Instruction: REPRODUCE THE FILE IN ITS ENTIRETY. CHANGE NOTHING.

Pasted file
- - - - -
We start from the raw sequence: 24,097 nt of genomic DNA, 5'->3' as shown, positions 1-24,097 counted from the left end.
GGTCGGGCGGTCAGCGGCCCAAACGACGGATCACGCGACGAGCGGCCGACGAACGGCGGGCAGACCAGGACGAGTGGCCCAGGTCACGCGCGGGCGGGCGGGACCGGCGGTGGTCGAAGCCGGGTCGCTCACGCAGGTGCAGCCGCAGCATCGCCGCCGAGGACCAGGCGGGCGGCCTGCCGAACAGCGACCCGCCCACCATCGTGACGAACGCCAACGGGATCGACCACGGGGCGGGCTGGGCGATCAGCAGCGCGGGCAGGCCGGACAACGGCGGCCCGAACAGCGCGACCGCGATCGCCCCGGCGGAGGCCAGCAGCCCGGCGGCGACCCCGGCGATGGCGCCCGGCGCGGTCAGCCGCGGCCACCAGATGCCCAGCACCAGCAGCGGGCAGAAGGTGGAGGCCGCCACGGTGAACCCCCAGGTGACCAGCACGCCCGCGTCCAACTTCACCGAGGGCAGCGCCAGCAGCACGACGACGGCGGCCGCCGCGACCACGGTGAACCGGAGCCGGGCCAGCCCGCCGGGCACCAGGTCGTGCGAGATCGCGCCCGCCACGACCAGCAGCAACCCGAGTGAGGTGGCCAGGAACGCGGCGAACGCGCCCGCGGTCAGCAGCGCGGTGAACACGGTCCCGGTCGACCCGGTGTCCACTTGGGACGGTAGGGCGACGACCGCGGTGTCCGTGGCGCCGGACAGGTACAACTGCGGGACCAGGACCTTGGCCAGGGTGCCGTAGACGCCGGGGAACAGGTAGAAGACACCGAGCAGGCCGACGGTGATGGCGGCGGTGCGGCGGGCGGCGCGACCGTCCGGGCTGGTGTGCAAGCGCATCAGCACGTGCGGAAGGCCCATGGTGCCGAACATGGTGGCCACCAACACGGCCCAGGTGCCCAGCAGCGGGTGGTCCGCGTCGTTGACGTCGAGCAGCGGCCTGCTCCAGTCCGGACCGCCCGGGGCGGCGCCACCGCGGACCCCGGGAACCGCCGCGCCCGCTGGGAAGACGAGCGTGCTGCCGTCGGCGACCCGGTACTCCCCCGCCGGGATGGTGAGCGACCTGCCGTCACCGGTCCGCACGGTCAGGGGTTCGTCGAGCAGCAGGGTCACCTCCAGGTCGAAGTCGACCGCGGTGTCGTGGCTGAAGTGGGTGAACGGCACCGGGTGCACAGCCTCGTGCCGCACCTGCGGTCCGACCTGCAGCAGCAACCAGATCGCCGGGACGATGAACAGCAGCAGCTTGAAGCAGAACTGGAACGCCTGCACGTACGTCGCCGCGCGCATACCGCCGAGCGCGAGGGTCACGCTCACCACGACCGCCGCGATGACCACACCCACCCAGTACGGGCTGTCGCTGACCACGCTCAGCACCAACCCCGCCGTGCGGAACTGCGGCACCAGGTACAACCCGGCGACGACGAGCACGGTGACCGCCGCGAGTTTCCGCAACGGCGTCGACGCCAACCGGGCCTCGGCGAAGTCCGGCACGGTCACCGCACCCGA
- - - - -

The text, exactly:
We start from the raw sequence: 24,097 nt of genomic DNA, 5'->3' as shown, positions 1-24,097 counted from the left end.
GGTCGGGCGGTCAGCGGCCCAAACGACGGATCACGCGACGAGCGGCCGACGAACGGCGGGCAGACCAGGACGAGTGGCCCAGGTCACGCGCGGGCGGGCGGGACCGGCGGTGGTCGAAGCCGGGTCGCTCACGCAGGTGCAGCCGCAGCATCGCCGCCGAGGACCAGGCGGGCGGCCTGCCGAACAGCGACCCGCCCACCATCGTGACGAACGCCAACGGGATCGACCACGGGGCGGGCTGGGCGATCAGCAGCGCGGGCAGGCCGGACAACGGCGGCCCGAACAGCGCGACCGCGATCGCCCCGGCGGAGGCCAGCAGCCCGGCGGCGACCCCGGCGATGGCGCCCGGCGCGGTCAGCCGCGGCCACCAGATGCCCAGCACCAGCAGCGGGCAGAAGGTGGAGGCCGCCACGGTGAACCCCCAGGTGACCAGCACGCCCGCGTCCAACTTCACCGAGGGCAGCGCCAGCAGCACGACGACGGCGGCCGCCGCGACCACGGTGAACCGGAGCCGGGCCAGCCCGCCGGGCACCAGGTCGTGCGAGATCGCGCCCGCCACGACCAGCAGCAACCCGAGTGAGGTGGCCAGGAACGCGGCGAACGCGCCCGCGGTCAGCAGCGCGGTGAACACGGTCCCGGTCGACCCGGTGTCCACTTGGGACGGTAGGGCGACGACCGCGGTGTCCGTGGCGCCGGACAGGTACAACTGCGGGACCAGGACCTTGGCCAGGGTGCCGTAGACGCCGGGGAACAGGTAGAAGACACCGAGCAGGCCGACGGTGATGGCGGCGGTGCGGCGGGCGGCGCGACCGTCCGGGCTGGTGTGCAAGCGCATCAGCACGTGCGGAAGGCCCATGGTGCCGAACATGGTGGCCACCAACACGGCCCAGGTGCCCAGCAGCGGGTGGTCCGCGTCGTTGACGTCGAGCAGCGGCCTGCTCCAGTCCGGACCGCCCGGGGCGGCGCCACCGCGGACCCCGGGAACCGCCGCGCCCGCTGGGAAGACGAGCGTGCTGCCGTCGGCGACCCGGTACTCCCCCGCCGGGATGGTGAGCGACCTGCCGTCACCGGTCCGCACGGTCAGGGGTTCGTCGAGCAGCAGGGTCACCTCCAGGTCGAAGTCGACCGCGGTGTCGTGGCTGAAGTGGGTGAACGGCACCGGGTGCACAGCCTCGTGCCGCACCTGCGGTCCGACCTGCAGCAGCAACCAGATCGCCGGGACGATGAACAGCAGCAGCTTGAAGCAGAACTGGAACGCCTGCACGTACGTCGCCGCGCGCATACCGCCGAGCGCGAGGGTCACGCTCACCACGACCGCCGCGATGACCACACCCACCCAGTACGGGCTGTCGCTGACCACGCTCAGCACCAACCCCGCCGTGCGGAACTGCGGCACCAGGTACAACCCGGCGACGACGAGCACGGTGACCGCCGCGAGTTTCCGCAACGGCGTCGACGCCAACCGGGCCTCGGCGAAGTCCGGCACGGTCACCGCACCCGA